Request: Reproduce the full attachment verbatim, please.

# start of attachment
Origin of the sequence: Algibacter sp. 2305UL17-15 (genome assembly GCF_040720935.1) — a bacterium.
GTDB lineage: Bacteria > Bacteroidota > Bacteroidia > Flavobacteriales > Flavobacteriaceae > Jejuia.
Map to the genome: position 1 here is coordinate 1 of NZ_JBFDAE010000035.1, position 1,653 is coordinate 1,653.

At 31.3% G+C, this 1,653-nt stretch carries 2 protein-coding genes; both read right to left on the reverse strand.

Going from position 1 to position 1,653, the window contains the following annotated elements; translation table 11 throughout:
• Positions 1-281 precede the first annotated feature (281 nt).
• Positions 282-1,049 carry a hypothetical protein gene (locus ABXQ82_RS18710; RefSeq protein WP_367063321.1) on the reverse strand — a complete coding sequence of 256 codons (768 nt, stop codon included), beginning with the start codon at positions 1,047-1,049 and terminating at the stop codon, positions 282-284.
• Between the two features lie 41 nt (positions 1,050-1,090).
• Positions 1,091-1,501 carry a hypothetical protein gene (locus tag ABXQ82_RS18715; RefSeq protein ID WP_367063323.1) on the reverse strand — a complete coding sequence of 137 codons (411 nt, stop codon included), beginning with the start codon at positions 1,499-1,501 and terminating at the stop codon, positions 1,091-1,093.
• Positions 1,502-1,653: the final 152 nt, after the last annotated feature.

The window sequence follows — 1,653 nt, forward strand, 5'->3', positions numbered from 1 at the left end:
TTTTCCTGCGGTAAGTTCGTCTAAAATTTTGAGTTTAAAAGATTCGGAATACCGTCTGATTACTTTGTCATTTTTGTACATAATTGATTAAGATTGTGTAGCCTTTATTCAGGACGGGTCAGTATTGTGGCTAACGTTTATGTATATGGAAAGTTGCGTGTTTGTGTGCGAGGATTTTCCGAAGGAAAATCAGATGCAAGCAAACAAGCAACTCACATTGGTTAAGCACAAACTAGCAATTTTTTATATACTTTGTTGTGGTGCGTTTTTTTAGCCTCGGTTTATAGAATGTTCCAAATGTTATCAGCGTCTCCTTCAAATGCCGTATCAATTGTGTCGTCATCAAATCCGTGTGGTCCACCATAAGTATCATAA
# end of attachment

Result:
Origin of the sequence: Algibacter sp. 2305UL17-15 (genome assembly GCF_040720935.1) — a bacterium.
GTDB lineage: Bacteria > Bacteroidota > Bacteroidia > Flavobacteriales > Flavobacteriaceae > Jejuia.
Map to the genome: position 1 here is coordinate 1 of NZ_JBFDAE010000035.1, position 1,653 is coordinate 1,653.

At 31.3% G+C, this 1,653-nt stretch carries 2 protein-coding genes; both read right to left on the reverse strand.

Going from position 1 to position 1,653, the window contains the following annotated elements; translation table 11 throughout:
• Positions 1-281 precede the first annotated feature (281 nt).
• Positions 282-1,049 carry a hypothetical protein gene (locus ABXQ82_RS18710; RefSeq protein WP_367063321.1) on the reverse strand — a complete coding sequence of 256 codons (768 nt, stop codon included), beginning with the start codon at positions 1,047-1,049 and terminating at the stop codon, positions 282-284.
• Between the two features lie 41 nt (positions 1,050-1,090).
• Positions 1,091-1,501 carry a hypothetical protein gene (locus tag ABXQ82_RS18715; RefSeq protein ID WP_367063323.1) on the reverse strand — a complete coding sequence of 137 codons (411 nt, stop codon included), beginning with the start codon at positions 1,499-1,501 and terminating at the stop codon, positions 1,091-1,093.
• Positions 1,502-1,653: the final 152 nt, after the last annotated feature.

The window sequence follows — 1,653 nt, forward strand, 5'->3', positions numbered from 1 at the left end:
TTTTCCTGCGGTAAGTTCGTCTAAAATTTTGAGTTTAAAAGATTCGGAATACCGTCTGATTACTTTGTCATTTTTGTACATAATTGATTAAGATTGTGTAGCCTTTATTCAGGACGGGTCAGTATTGTGGCTAACGTTTATGTATATGGAAAGTTGCGTGTTTGTGTGCGAGGATTTTCCGAAGGAAAATCAGATGCAAGCAAACAAGCAACTCACATTGGTTAAGCACAAACTAGCAATTTTTTATATACTTTGTTGTGGTGCGTTTTTTTAGCCTCGGTTTATAGAATGTTCCAAATGTTATCAGCGTCTCCTTCAAATGCCGTATCAATTGTGTCGTCATCAAATCCGTGTGGTCCACCATAAGTATCATAA